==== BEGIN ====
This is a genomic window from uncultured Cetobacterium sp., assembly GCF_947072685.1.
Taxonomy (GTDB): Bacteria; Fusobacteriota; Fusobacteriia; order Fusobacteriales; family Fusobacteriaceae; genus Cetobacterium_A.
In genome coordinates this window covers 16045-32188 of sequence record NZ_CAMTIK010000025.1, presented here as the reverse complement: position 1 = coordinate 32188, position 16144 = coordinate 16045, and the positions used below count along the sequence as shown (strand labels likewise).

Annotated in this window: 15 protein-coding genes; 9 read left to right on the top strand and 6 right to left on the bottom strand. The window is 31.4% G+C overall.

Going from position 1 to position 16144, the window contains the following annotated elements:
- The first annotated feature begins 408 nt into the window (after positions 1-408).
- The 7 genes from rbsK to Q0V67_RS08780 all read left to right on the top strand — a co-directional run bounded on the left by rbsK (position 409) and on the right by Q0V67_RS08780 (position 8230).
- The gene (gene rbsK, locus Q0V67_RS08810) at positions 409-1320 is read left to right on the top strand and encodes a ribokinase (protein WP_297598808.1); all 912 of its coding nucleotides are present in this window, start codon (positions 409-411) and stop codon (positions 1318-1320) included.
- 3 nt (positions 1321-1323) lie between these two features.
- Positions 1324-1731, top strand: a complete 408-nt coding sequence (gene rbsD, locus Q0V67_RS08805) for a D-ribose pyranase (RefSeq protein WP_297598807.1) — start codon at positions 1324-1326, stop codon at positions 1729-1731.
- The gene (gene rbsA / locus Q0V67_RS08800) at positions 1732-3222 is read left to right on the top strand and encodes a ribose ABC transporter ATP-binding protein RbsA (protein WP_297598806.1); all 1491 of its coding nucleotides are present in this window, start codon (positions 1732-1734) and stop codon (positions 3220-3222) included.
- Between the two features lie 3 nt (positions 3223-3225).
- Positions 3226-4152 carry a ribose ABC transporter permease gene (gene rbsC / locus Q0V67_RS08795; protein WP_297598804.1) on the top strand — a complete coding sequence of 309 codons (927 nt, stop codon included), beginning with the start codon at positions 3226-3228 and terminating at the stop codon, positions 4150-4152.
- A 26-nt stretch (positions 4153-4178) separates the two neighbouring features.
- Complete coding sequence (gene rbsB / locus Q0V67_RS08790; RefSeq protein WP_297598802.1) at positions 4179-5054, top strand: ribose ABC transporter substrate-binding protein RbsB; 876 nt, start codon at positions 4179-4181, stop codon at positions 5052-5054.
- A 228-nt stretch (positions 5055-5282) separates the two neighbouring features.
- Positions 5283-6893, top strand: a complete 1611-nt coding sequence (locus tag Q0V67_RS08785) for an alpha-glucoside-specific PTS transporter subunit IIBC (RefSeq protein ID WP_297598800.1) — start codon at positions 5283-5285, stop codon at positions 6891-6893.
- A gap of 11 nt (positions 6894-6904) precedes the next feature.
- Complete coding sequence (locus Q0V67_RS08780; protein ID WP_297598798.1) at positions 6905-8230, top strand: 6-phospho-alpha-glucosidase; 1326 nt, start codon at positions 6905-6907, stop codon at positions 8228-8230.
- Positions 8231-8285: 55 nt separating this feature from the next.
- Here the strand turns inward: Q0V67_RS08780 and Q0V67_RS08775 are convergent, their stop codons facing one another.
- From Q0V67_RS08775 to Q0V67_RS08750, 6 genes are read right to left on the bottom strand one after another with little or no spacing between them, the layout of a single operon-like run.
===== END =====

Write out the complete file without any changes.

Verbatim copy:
This is a genomic window from uncultured Cetobacterium sp., assembly GCF_947072685.1.
Taxonomy (GTDB): Bacteria; Fusobacteriota; Fusobacteriia; order Fusobacteriales; family Fusobacteriaceae; genus Cetobacterium_A.
In genome coordinates this window covers 16045-32188 of sequence record NZ_CAMTIK010000025.1, presented here as the reverse complement: position 1 = coordinate 32188, position 16144 = coordinate 16045, and the positions used below count along the sequence as shown (strand labels likewise).

Annotated in this window: 15 protein-coding genes; 9 read left to right on the top strand and 6 right to left on the bottom strand. The window is 31.4% G+C overall.

Going from position 1 to position 16144, the window contains the following annotated elements:
- The first annotated feature begins 408 nt into the window (after positions 1-408).
- The 7 genes from rbsK to Q0V67_RS08780 all read left to right on the top strand — a co-directional run bounded on the left by rbsK (position 409) and on the right by Q0V67_RS08780 (position 8230).
- The gene (gene rbsK, locus Q0V67_RS08810) at positions 409-1320 is read left to right on the top strand and encodes a ribokinase (protein WP_297598808.1); all 912 of its coding nucleotides are present in this window, start codon (positions 409-411) and stop codon (positions 1318-1320) included.
- 3 nt (positions 1321-1323) lie between these two features.
- Positions 1324-1731, top strand: a complete 408-nt coding sequence (gene rbsD, locus Q0V67_RS08805) for a D-ribose pyranase (RefSeq protein WP_297598807.1) — start codon at positions 1324-1326, stop codon at positions 1729-1731.
- The gene (gene rbsA / locus Q0V67_RS08800) at positions 1732-3222 is read left to right on the top strand and encodes a ribose ABC transporter ATP-binding protein RbsA (protein WP_297598806.1); all 1491 of its coding nucleotides are present in this window, start codon (positions 1732-1734) and stop codon (positions 3220-3222) included.
- Between the two features lie 3 nt (positions 3223-3225).
- Positions 3226-4152 carry a ribose ABC transporter permease gene (gene rbsC / locus Q0V67_RS08795; protein WP_297598804.1) on the top strand — a complete coding sequence of 309 codons (927 nt, stop codon included), beginning with the start codon at positions 3226-3228 and terminating at the stop codon, positions 4150-4152.
- A 26-nt stretch (positions 4153-4178) separates the two neighbouring features.
- Complete coding sequence (gene rbsB / locus Q0V67_RS08790; RefSeq protein WP_297598802.1) at positions 4179-5054, top strand: ribose ABC transporter substrate-binding protein RbsB; 876 nt, start codon at positions 4179-4181, stop codon at positions 5052-5054.
- A 228-nt stretch (positions 5055-5282) separates the two neighbouring features.
- Positions 5283-6893, top strand: a complete 1611-nt coding sequence (locus tag Q0V67_RS08785) for an alpha-glucoside-specific PTS transporter subunit IIBC (RefSeq protein ID WP_297598800.1) — start codon at positions 5283-5285, stop codon at positions 6891-6893.
- A gap of 11 nt (positions 6894-6904) precedes the next feature.
- Complete coding sequence (locus Q0V67_RS08780; protein ID WP_297598798.1) at positions 6905-8230, top strand: 6-phospho-alpha-glucosidase; 1326 nt, start codon at positions 6905-6907, stop codon at positions 8228-8230.
- Positions 8231-8285: 55 nt separating this feature from the next.
- Here the strand turns inward: Q0V67_RS08780 and Q0V67_RS08775 are convergent, their stop codons facing one another.
- From Q0V67_RS08775 to Q0V67_RS08750, 6 genes are read right to left on the bottom strand one after another with little or no spacing between them, the layout of a single operon-like run.